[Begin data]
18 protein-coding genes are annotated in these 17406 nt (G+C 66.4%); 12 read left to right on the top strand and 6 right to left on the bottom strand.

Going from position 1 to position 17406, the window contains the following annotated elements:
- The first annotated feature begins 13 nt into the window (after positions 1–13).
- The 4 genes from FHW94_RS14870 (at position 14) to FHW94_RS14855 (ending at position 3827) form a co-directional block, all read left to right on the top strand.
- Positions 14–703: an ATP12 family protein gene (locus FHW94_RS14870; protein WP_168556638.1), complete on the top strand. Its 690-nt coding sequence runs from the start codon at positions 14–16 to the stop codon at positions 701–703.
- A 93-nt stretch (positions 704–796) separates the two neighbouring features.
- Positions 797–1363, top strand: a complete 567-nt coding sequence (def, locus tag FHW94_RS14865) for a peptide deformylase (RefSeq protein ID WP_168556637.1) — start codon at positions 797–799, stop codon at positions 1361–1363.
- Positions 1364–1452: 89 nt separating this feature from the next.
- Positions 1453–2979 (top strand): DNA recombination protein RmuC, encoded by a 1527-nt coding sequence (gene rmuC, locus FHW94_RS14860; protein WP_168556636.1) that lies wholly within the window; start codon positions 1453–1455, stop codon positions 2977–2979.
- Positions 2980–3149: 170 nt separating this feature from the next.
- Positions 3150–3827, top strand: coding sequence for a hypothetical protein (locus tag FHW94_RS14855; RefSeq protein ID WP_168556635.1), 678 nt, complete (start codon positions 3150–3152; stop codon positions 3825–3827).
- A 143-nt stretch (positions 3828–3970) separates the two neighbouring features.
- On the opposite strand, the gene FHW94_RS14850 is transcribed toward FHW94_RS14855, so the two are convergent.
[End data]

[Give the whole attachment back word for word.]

18 protein-coding genes are annotated in these 17406 nt (G+C 66.4%); 12 read left to right on the top strand and 6 right to left on the bottom strand.

Going from position 1 to position 17406, the window contains the following annotated elements:
- The first annotated feature begins 13 nt into the window (after positions 1–13).
- The 4 genes from FHW94_RS14870 (at position 14) to FHW94_RS14855 (ending at position 3827) form a co-directional block, all read left to right on the top strand.
- Positions 14–703: an ATP12 family protein gene (locus FHW94_RS14870; protein WP_168556638.1), complete on the top strand. Its 690-nt coding sequence runs from the start codon at positions 14–16 to the stop codon at positions 701–703.
- A 93-nt stretch (positions 704–796) separates the two neighbouring features.
- Positions 797–1363, top strand: a complete 567-nt coding sequence (def, locus tag FHW94_RS14865) for a peptide deformylase (RefSeq protein ID WP_168556637.1) — start codon at positions 797–799, stop codon at positions 1361–1363.
- Positions 1364–1452: 89 nt separating this feature from the next.
- Positions 1453–2979 (top strand): DNA recombination protein RmuC, encoded by a 1527-nt coding sequence (gene rmuC, locus FHW94_RS14860; protein WP_168556636.1) that lies wholly within the window; start codon positions 1453–1455, stop codon positions 2977–2979.
- Positions 2980–3149: 170 nt separating this feature from the next.
- Positions 3150–3827, top strand: coding sequence for a hypothetical protein (locus tag FHW94_RS14855; RefSeq protein ID WP_168556635.1), 678 nt, complete (start codon positions 3150–3152; stop codon positions 3825–3827).
- A 143-nt stretch (positions 3828–3970) separates the two neighbouring features.
- On the opposite strand, the gene FHW94_RS14850 is transcribed toward FHW94_RS14855, so the two are convergent.